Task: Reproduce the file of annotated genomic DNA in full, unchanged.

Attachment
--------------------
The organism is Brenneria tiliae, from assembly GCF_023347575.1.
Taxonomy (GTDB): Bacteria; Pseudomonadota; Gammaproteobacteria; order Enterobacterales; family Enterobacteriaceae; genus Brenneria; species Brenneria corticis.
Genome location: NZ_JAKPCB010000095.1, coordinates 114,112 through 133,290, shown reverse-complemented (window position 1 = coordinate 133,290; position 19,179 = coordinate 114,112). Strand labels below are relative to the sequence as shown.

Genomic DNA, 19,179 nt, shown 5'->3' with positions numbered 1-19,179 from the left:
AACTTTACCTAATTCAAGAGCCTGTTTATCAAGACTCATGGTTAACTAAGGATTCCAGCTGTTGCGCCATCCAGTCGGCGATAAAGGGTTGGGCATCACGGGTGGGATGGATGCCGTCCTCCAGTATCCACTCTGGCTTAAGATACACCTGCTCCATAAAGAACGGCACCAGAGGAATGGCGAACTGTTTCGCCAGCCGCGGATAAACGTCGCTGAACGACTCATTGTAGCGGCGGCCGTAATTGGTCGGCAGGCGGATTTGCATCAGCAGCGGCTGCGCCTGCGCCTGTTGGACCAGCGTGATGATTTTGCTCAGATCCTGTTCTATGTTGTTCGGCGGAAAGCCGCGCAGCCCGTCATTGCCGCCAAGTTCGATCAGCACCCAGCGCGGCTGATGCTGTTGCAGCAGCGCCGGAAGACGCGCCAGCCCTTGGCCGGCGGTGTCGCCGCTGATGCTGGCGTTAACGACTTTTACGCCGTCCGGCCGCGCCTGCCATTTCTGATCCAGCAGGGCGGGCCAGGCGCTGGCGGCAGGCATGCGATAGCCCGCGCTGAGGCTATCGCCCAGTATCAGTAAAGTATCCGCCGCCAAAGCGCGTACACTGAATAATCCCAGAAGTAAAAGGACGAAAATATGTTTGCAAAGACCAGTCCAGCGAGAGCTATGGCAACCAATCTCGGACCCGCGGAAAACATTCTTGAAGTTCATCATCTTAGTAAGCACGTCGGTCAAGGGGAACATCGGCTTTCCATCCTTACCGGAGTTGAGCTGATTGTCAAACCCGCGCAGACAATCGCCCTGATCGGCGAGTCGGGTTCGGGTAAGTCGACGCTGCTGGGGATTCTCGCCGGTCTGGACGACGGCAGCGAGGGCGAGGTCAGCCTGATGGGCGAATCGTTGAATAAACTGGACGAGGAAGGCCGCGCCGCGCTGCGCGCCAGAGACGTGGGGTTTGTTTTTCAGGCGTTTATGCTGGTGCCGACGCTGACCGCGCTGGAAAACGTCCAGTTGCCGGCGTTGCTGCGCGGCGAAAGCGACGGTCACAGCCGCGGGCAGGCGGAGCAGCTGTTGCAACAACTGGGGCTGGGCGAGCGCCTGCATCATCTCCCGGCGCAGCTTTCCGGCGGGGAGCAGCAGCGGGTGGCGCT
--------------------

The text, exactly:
The organism is Brenneria tiliae, from assembly GCF_023347575.1.
Taxonomy (GTDB): Bacteria; Pseudomonadota; Gammaproteobacteria; order Enterobacterales; family Enterobacteriaceae; genus Brenneria; species Brenneria corticis.
Genome location: NZ_JAKPCB010000095.1, coordinates 114,112 through 133,290, shown reverse-complemented (window position 1 = coordinate 133,290; position 19,179 = coordinate 114,112). Strand labels below are relative to the sequence as shown.

Genomic DNA, 19,179 nt, shown 5'->3' with positions numbered 1-19,179 from the left:
AACTTTACCTAATTCAAGAGCCTGTTTATCAAGACTCATGGTTAACTAAGGATTCCAGCTGTTGCGCCATCCAGTCGGCGATAAAGGGTTGGGCATCACGGGTGGGATGGATGCCGTCCTCCAGTATCCACTCTGGCTTAAGATACACCTGCTCCATAAAGAACGGCACCAGAGGAATGGCGAACTGTTTCGCCAGCCGCGGATAAACGTCGCTGAACGACTCATTGTAGCGGCGGCCGTAATTGGTCGGCAGGCGGATTTGCATCAGCAGCGGCTGCGCCTGCGCCTGTTGGACCAGCGTGATGATTTTGCTCAGATCCTGTTCTATGTTGTTCGGCGGAAAGCCGCGCAGCCCGTCATTGCCGCCAAGTTCGATCAGCACCCAGCGCGGCTGATGCTGTTGCAGCAGCGCCGGAAGACGCGCCAGCCCTTGGCCGGCGGTGTCGCCGCTGATGCTGGCGTTAACGACTTTTACGCCGTCCGGCCGCGCCTGCCATTTCTGATCCAGCAGGGCGGGCCAGGCGCTGGCGGCAGGCATGCGATAGCCCGCGCTGAGGCTATCGCCCAGTATCAGTAAAGTATCCGCCGCCAAAGCGCGTACACTGAATAATCCCAGAAGTAAAAGGACGAAAATATGTTTGCAAAGACCAGTCCAGCGAGAGCTATGGCAACCAATCTCGGACCCGCGGAAAACATTCTTGAAGTTCATCATCTTAGTAAGCACGTCGGTCAAGGGGAACATCGGCTTTCCATCCTTACCGGAGTTGAGCTGATTGTCAAACCCGCGCAGACAATCGCCCTGATCGGCGAGTCGGGTTCGGGTAAGTCGACGCTGCTGGGGATTCTCGCCGGTCTGGACGACGGCAGCGAGGGCGAGGTCAGCCTGATGGGCGAATCGTTGAATAAACTGGACGAGGAAGGCCGCGCCGCGCTGCGCGCCAGAGACGTGGGGTTTGTTTTTCAGGCGTTTATGCTGGTGCCGACGCTGACCGCGCTGGAAAACGTCCAGTTGCCGGCGTTGCTGCGCGGCGAAAGCGACGGTCACAGCCGCGGGCAGGCGGAGCAGCTGTTGCAACAACTGGGGCTGGGCGAGCGCCTGCATCATCTCCCGGCGCAGCTTTCCGGCGGGGAGCAGCAGCGGGTGGCGCT